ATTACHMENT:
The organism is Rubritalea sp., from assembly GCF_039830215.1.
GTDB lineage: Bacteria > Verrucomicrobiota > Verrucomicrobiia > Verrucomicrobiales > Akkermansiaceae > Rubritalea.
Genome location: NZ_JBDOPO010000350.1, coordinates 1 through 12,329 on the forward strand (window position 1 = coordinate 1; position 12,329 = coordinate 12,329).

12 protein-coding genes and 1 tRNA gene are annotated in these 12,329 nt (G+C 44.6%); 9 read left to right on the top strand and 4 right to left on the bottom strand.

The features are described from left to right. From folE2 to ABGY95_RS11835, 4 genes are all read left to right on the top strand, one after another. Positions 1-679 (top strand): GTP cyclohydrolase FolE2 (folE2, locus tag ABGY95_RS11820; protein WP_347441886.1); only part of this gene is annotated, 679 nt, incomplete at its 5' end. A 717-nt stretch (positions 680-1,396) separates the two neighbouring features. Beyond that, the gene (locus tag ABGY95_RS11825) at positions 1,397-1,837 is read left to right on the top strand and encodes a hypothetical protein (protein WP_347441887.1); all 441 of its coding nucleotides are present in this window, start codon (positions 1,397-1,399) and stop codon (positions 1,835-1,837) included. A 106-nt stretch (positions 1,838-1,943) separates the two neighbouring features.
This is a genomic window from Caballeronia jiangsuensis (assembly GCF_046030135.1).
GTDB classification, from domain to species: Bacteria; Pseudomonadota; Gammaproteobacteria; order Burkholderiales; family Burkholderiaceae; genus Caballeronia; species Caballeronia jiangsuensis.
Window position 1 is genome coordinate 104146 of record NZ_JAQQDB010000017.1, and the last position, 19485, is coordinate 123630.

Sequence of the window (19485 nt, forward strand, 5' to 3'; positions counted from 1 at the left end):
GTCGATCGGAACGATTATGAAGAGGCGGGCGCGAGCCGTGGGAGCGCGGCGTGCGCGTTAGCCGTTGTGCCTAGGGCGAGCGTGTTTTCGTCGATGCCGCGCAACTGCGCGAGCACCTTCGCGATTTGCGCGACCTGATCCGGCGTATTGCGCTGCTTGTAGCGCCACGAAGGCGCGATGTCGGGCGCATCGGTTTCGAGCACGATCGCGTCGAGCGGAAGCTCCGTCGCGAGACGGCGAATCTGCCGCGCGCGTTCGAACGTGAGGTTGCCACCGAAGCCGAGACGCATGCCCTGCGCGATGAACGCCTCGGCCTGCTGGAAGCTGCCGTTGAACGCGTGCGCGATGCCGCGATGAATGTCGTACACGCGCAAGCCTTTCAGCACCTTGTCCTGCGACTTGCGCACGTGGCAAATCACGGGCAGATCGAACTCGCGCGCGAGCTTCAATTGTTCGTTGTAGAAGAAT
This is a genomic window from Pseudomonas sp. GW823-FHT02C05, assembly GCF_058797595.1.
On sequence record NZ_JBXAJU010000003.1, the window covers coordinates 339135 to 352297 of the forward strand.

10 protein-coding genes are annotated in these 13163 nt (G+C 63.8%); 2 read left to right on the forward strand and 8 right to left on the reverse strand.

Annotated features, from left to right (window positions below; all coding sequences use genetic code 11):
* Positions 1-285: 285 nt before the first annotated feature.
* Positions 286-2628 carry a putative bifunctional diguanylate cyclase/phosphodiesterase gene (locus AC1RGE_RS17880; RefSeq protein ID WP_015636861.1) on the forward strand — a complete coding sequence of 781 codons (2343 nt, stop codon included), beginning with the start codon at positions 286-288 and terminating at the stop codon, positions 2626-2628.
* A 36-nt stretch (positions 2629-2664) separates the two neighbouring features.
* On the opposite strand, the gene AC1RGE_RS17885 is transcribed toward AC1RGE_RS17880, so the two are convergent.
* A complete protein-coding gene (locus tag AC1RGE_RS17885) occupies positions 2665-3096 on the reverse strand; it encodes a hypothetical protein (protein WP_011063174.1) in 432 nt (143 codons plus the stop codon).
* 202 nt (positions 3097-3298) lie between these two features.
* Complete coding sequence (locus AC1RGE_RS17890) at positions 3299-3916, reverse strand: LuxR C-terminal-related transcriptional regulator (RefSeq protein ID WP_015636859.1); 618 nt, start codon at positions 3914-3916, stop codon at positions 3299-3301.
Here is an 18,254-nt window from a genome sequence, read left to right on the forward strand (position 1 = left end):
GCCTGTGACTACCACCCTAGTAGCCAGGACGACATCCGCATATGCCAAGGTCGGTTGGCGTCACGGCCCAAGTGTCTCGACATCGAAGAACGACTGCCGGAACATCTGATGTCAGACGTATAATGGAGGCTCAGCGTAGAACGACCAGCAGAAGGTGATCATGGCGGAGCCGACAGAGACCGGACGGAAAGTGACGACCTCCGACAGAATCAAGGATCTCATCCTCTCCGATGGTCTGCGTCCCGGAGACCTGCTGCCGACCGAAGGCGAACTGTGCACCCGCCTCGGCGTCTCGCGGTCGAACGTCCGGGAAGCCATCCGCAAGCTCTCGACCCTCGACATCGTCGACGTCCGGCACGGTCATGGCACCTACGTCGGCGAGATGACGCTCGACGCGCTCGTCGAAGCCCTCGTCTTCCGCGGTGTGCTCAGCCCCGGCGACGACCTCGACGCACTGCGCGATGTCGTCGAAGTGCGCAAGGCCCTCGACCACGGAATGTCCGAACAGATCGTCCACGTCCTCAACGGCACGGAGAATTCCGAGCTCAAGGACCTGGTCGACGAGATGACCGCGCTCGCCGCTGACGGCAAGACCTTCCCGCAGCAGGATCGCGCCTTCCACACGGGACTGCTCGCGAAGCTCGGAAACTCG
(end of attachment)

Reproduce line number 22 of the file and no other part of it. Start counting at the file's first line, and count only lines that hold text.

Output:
Here is an 18,254-nt window from a genome sequence, read left to right on the forward strand (position 1 = left end):